A coalition of community activist groups nationwide, including one in Buffalo, is calling on five leading Wall Street investment banks to donate more than $30 billion in expected employee bonuses to a national homeowner rescue fund.
The group, calling itself the "Save the American Dream Campaign," accuses the investment banks of playing an active role in fomenting the rampant subprime mortgage lending of the last few years -- by dictating the terms lenders could offer and buying the loans.
In a report written here in Buffalo, the activists say the banks "pushed it to unsustainable levels and reaped tremendous revenues and bonuses as a result." And they say Wall Street needs to step up to the plate to help, rather than pocketing holiday bonuses that could top $25 million for some individuals.
"Wall Street must do the right thing and forgo their lavish bonuses to help families stay in their homes," said Inez Killingsworth, a board member of the National Training and Information Center, an umbrella network of community organizations that is spearheading the national campaign with the National Association for the Advancement of Colored People and groups in 15 cities. "It's time they clean up their mess."
Subprime lending refers to loans made to borrowers with bad credit, at high rates and fees. Once a small portion of the mortgage business, the market exploded in recent years, as lenders aggressively pushed new adjustable-rate products on borrowers with low "teaser" rates for the first two or three years, or with unusual terms like "interest-only" payments.
But as interest rates have risen and home prices have flattened or fallen in many areas, many homeowners found themselves unable to afford the new higher payments, and unable to refinance or sell their homes. As a result, according to Congressional estimates cited by the groups, about 2 million U.S. homeowners either have already lost their homes in foreclosure or will soon lose them.
"We have a foreclosure crisis of epic proportions facing our country, especially low-income people, many of whom fall victim to predatory lending practices," said Aaron Bartley, executive director of People United for Sustainable HousingBuffalo, a West Side housing group and coalition member.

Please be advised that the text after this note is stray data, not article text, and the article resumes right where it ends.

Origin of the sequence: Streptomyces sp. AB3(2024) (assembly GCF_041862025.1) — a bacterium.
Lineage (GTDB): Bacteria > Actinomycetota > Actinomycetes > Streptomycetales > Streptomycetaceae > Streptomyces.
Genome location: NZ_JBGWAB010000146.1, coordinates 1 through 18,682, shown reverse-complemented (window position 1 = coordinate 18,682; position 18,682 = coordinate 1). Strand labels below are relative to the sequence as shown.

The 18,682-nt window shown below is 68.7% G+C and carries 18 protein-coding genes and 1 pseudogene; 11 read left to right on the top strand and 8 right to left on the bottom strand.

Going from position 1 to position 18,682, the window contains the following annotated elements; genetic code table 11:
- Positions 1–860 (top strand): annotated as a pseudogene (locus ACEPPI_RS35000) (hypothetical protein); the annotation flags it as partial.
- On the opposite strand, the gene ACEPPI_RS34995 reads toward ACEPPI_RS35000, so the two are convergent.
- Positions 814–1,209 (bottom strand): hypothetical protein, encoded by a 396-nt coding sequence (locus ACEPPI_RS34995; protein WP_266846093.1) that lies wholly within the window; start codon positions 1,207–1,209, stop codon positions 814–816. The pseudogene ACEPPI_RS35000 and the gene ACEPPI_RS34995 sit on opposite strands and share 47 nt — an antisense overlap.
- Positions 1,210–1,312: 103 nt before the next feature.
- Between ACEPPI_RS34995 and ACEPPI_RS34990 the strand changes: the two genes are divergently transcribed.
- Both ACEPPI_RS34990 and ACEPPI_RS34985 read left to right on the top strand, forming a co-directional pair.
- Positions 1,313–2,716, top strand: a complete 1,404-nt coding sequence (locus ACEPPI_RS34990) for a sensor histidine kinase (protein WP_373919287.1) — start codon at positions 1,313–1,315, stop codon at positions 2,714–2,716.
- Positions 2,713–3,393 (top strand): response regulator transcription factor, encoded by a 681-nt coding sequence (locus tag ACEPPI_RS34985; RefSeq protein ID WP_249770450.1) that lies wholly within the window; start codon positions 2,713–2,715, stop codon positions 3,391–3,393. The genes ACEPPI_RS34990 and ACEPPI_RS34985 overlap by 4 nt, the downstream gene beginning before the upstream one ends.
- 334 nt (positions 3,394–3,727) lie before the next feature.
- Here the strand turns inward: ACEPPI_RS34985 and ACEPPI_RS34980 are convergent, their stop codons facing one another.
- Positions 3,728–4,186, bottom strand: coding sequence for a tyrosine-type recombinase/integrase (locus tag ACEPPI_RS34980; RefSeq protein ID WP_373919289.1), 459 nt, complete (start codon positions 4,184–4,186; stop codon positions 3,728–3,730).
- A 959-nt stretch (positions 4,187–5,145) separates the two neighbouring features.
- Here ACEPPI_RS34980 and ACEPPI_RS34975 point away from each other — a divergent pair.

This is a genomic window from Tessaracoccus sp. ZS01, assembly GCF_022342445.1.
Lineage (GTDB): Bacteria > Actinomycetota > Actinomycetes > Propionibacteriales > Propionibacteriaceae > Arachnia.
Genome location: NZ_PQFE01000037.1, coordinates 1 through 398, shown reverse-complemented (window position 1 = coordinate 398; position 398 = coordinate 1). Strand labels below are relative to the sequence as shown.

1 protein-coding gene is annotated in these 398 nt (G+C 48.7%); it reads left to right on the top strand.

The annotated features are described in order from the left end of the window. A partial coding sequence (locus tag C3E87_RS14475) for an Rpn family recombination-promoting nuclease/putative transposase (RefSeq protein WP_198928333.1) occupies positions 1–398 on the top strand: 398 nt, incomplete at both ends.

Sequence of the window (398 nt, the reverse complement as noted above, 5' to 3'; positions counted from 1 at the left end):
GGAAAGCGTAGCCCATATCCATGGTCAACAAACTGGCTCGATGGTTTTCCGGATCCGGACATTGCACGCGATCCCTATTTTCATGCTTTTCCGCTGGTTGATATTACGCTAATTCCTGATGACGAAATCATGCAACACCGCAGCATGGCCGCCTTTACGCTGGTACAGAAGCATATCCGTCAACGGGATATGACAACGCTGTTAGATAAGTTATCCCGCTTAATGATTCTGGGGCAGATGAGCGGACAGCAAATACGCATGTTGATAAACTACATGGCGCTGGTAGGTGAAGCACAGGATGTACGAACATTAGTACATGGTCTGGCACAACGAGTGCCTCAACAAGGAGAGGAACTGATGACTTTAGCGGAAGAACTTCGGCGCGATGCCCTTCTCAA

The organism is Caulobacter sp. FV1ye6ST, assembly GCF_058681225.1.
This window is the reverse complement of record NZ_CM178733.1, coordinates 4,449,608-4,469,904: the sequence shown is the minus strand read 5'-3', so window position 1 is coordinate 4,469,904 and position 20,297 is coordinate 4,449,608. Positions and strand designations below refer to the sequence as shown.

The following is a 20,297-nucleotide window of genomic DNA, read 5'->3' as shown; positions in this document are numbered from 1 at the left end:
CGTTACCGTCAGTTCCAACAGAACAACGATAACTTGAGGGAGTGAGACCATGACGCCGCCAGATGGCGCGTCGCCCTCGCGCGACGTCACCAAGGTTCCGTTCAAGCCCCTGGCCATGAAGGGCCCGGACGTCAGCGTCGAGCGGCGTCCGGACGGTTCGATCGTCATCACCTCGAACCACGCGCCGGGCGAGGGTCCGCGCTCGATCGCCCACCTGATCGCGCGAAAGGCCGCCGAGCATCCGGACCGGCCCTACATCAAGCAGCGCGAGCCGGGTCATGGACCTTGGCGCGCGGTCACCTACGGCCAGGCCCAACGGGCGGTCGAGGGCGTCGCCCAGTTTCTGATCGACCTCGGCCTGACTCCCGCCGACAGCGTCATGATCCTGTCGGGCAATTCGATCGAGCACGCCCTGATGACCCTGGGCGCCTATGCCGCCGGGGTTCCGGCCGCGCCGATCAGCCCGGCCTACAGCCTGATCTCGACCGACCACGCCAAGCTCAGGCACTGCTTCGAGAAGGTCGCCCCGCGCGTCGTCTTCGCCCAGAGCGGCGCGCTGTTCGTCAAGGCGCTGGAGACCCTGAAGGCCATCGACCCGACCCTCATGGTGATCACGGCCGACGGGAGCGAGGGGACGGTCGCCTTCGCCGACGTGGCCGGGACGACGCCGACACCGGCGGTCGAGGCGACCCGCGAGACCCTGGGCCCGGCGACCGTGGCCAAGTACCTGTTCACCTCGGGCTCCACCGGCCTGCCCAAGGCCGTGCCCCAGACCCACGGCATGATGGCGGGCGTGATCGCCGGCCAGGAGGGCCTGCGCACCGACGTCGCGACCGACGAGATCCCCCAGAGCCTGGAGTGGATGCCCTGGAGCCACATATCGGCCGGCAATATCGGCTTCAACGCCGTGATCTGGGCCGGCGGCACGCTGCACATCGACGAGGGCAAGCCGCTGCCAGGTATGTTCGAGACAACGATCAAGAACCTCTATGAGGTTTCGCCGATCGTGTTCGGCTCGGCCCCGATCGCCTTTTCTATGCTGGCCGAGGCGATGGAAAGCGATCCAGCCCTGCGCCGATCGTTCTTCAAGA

The activists want the bonus money pledged to a national foreclosure prevention fund to provide immediate relief to those homeowners. The National Training and Information Center is calling for Treasury Secretary Henry Paulson to convene a national summit of homeowners, grassroots community groups, national community advocates and investment banks to finalize details of such a fund.
Letters are being personally delivered this week to the chief executive officers of Goldman Sachs Group, Merrill Lynch & Co., Morgan Stanley & Co., Lehman Brothers Holdings and Bear Stearns Cos., the five largest U.S. investment banks. Last year, they doled out $36 billion in holiday bonuses, and the amount is expected to be at least $30 billion this year, despite major losses on mortgages and trading because of the subprime market collapse.
"If we can get a healthy percentage of that for a nationwide rescue fund, we'll have done our work," said Bartley, who questioned why the bankers would deserve the bonuses given industry losses. "We're putting out our call and this is the first part of the negotiation."
Merrill Lynch spokesman Bill Halldin declined to comment. The other four banks did not respond to e-mails seeking comment.
Buffalo has not experienced the enormous surge in losses and record foreclosures found in Long Island, Florida, California, and Arizona, largely because Western New York's sluggish economy and low home values meant there was no lending boom as in the other areas.
Still, the city's foreclosure rate increased from 13.6 percent at the end of 2006 to 15.7 percent as of October. An analysis by PUSH also found 609 foreclosure actions in Erie County from Aug. 1 through Oct. 23 -- or seven families a day.
One such victim is Emin "Eddie" Egriu, a Buffalo contractor and former State Senate candidate, whose wife took out a $50,000 mortgage on their West Side home in 2003 so they could pay off $20,000 in medical debt and start a pizzeria on the East Side. Both had bad credit, and his wife earned just $300 a week at the time.
Even so, Option One, H&R Block's subprime mortgage unit, approved them, at more than 8.5 percent interest, because they already owned their home, valued at $130,000. But as the pizza business faltered, they fell behind, the interest rate soared, and legal fees piled up. Egriu settled once for $13,000 to bring the loan current, but lost the home the second time because the lender demanded the full $57,000, including fees.
"It became an impossible mission for me to fulfill," said Egriu, 45, who recently paid $17,000 in cash to buy an abandoned and vandalized home.
The national campaign marks the latest criticism of Wall Street's role in supporting the subprime lending market, whose rapid growth depended on lenders' reliable access to cash. Without Wall Street's financing, most subprime lenders couldn't operate; indeed, when investor panic caused funding to dry up this year, many firms shut down.